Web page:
What is man that you are mindful of him,
The son of man that you care for him? (Ps 8:4)
How closely do we look at the psalms? We might pass them by, not noticing the riches they offer to us. The eighth psalm, a “psalm of David,” is an intricate meditation on God’s love. I want to focus on one question at its heart: What is man? This psalm is a moment of wonder at who and what is this creature, man. But it is not only wonder at man in himself—if we consider the two lines quoted above, we see that this psalm wonders most of all at God’s love and concern for man.
And what is the occasion of this wondering? What brings up this question in the psalmist’s mind? He tells us: it is the experience of man’s littleness in the frame of the universe, how small man is compared to the monstrous, beautifully intricate workings of the heavens. Let’s think about how David responds to this experience. The littleness of man does not cause David to question the value or dignity of human life, but it turns his mind to the mystery of the love of God, who made all these things for us. David knows the story of Creation from the Book of Genesis, and so he knows that the lights in the heavens are “for signs and for seasons and for days and years” and “to give light upon the earth” (Gen 1:14–15). The moon and the stars which cause this wonder: they were made for man’s benefit! One could read this psalm as a meditation on the first chapters of Genesis, a song of praise and wonder that God gave man the whole world as a gift.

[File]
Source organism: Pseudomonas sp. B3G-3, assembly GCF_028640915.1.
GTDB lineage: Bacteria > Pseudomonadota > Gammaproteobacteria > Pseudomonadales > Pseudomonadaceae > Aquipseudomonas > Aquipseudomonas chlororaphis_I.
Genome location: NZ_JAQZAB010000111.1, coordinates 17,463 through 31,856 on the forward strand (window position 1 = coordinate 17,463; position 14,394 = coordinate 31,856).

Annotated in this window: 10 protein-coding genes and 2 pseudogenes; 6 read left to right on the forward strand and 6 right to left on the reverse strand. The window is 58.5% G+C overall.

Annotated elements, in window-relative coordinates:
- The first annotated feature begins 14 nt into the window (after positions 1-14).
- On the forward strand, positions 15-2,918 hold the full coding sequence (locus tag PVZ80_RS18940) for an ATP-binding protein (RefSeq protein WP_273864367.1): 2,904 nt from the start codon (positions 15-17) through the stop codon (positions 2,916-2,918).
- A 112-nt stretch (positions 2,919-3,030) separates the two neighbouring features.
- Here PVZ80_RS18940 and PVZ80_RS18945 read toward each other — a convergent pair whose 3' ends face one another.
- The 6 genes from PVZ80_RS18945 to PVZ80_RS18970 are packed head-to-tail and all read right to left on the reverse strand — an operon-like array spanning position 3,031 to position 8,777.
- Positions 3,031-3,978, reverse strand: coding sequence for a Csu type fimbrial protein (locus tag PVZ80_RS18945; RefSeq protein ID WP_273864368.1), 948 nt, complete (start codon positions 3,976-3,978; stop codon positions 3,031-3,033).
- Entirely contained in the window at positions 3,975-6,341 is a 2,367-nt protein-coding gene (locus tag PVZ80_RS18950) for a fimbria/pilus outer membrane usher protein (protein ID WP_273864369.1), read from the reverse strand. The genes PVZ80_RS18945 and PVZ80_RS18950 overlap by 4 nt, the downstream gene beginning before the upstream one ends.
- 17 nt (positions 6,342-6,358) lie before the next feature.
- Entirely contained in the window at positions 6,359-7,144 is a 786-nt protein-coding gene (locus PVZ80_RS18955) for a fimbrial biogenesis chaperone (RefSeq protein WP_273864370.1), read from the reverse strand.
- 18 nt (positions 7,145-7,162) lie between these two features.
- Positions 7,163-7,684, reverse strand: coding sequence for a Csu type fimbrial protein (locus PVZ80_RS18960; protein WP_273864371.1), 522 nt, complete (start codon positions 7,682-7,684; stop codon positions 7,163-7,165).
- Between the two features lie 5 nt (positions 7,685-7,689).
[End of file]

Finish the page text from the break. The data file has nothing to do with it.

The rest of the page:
But there is one last feature of this psalm that I would like to consider: Son of man, as we find it here in this psalm’s question, is a title that the Lord Jesus takes upon himself. The Letter to the Hebrews even takes this psalm to refer directly to Christ (Heb 2:6–9). So while this psalm can be read as one of wonder at God’s love, manifest in the situation of man in the universe, it can also be read as one of wonder at God’s love, manifest in the mystery of Jesus Christ. He is truly God, but in his Incarnation and Passion, he was made lower than the angels. And not only this, for in his Resurrection and Ascension, we say to God that with glory and honor you crowned him. What love, that God himself would come to us, die for us, share his glory with us!
With these reflections in mind, we can step back and be led by David to wonder, in prayer, at God’s love. What is man that you should keep him in mind? And moreover, who is the Son of man? Jesus invites just such wonder from his apostles, asking “Who do you say that I am?” (Mt 16:15). And he invites us all to join the children and babes in the proclamation of faith: “You are the Christ, the son of the living God” (Mt 16:16).
Image: Milky Way Arc over Yosemite by Rodrigo Soares